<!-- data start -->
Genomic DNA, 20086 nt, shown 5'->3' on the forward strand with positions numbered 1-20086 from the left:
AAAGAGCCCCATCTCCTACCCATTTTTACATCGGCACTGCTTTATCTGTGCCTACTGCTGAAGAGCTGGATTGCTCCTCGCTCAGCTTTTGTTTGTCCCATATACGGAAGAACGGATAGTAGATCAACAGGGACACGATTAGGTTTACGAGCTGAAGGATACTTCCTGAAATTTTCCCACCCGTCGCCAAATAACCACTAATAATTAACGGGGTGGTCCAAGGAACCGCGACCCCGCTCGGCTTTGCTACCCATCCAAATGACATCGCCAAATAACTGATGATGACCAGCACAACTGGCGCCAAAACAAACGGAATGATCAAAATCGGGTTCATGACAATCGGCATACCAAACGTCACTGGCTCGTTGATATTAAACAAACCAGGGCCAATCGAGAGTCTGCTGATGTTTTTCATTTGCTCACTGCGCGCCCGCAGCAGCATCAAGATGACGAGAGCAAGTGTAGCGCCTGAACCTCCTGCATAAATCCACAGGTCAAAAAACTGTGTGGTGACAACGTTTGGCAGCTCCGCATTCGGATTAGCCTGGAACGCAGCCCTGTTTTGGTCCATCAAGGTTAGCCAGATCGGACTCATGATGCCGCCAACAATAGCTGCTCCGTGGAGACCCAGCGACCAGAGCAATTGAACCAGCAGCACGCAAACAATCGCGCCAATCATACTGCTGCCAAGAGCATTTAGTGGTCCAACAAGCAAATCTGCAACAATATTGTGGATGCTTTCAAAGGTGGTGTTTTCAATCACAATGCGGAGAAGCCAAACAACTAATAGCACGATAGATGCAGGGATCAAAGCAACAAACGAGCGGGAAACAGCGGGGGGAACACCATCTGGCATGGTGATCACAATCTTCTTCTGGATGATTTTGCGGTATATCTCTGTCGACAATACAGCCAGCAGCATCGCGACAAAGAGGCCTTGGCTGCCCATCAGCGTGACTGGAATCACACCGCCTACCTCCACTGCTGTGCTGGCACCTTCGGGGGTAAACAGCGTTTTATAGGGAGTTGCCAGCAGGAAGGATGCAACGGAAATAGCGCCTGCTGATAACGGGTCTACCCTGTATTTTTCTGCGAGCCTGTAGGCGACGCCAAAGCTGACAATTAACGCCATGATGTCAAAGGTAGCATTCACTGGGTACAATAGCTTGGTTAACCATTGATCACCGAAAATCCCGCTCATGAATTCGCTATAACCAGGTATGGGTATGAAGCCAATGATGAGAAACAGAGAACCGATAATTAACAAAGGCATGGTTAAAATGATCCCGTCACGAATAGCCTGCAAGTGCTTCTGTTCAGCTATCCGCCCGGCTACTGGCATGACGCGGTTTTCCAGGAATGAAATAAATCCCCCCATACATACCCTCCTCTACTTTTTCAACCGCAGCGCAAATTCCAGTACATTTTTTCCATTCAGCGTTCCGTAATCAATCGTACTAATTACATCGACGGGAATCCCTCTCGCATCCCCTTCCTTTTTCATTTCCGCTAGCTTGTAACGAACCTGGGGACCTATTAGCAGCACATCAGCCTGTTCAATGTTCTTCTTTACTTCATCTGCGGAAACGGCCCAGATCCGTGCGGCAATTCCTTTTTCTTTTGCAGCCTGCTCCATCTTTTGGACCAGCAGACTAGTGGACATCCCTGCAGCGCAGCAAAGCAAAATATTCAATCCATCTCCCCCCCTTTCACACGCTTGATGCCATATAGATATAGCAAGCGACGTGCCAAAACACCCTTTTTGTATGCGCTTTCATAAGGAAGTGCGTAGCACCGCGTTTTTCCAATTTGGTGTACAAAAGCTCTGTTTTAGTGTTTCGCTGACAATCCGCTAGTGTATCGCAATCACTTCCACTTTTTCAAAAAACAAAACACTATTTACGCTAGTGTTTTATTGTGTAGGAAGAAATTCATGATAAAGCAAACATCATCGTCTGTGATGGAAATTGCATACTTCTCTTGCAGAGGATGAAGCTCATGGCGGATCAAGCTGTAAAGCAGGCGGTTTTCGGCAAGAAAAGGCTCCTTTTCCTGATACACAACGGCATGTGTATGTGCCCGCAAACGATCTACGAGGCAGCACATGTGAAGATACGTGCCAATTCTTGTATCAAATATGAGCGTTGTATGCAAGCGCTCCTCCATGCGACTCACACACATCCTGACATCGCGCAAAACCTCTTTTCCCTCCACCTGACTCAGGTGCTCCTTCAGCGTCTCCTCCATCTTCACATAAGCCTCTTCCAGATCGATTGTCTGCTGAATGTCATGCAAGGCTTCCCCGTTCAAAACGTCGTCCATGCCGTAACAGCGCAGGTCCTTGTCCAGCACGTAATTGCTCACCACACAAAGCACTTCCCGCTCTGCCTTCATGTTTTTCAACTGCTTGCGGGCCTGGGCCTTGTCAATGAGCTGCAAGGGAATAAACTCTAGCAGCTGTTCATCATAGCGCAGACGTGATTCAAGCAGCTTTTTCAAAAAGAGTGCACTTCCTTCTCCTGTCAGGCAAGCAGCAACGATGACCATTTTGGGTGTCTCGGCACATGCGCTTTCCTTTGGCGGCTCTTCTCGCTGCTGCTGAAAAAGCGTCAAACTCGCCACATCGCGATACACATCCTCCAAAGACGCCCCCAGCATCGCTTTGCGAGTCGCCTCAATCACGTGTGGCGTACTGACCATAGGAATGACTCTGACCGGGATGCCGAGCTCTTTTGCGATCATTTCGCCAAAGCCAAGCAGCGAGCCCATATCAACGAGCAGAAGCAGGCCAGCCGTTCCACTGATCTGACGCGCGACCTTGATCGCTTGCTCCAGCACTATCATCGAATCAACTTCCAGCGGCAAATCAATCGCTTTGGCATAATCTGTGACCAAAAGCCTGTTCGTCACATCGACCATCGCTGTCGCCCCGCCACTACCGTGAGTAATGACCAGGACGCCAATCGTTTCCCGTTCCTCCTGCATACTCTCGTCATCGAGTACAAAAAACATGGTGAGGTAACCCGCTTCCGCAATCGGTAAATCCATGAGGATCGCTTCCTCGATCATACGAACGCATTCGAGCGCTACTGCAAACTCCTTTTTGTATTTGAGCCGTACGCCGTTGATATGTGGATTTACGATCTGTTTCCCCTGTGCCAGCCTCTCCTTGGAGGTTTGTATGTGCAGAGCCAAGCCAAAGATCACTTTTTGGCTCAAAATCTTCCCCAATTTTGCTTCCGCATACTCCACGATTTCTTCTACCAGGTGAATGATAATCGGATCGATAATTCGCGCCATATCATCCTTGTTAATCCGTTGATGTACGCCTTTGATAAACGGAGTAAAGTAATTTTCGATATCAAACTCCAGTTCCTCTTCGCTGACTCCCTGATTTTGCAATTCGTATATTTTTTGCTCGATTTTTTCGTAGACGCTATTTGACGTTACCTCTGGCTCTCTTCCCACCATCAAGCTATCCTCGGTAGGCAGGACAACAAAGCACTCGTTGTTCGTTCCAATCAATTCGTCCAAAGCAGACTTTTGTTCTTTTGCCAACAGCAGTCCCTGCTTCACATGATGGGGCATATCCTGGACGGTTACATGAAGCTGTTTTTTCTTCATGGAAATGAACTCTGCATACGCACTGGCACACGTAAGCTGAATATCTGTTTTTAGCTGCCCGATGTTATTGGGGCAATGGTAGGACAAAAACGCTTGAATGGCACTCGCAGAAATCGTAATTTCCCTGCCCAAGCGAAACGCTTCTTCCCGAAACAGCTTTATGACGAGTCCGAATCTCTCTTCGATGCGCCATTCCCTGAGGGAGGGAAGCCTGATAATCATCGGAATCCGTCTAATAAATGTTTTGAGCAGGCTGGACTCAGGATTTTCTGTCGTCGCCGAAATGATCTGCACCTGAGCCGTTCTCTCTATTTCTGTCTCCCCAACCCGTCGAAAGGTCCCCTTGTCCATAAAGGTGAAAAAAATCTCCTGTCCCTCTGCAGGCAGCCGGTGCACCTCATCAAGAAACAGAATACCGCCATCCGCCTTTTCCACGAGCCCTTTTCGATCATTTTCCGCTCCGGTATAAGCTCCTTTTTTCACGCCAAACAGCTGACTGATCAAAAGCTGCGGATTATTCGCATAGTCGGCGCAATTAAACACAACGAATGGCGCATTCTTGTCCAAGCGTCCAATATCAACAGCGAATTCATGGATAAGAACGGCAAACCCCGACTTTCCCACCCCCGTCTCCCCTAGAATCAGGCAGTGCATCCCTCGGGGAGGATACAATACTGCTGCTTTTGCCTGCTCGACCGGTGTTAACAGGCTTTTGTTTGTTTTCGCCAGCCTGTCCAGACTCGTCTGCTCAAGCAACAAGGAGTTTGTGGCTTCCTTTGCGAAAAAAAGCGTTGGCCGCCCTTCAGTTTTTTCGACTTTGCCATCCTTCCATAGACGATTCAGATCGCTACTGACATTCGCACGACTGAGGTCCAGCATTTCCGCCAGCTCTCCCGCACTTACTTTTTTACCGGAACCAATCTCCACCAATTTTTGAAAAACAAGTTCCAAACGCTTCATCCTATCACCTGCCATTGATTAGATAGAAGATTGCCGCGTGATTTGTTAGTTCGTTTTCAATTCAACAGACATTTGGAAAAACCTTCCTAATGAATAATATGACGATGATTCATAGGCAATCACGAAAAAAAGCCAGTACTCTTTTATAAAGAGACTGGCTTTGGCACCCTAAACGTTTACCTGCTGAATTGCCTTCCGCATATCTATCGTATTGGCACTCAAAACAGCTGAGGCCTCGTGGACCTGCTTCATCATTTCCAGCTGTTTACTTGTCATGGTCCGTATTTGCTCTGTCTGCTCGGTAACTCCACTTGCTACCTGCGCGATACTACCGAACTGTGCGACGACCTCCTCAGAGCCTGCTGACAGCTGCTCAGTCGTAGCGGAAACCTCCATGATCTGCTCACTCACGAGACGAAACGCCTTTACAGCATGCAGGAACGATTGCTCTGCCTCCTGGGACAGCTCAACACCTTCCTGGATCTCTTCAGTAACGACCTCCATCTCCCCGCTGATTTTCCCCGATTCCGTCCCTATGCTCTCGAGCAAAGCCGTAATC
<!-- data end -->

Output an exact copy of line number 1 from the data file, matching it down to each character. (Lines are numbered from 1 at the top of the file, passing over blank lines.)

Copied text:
Genomic DNA, 20086 nt, shown 5'->3' on the forward strand with positions numbered 1-20086 from the left: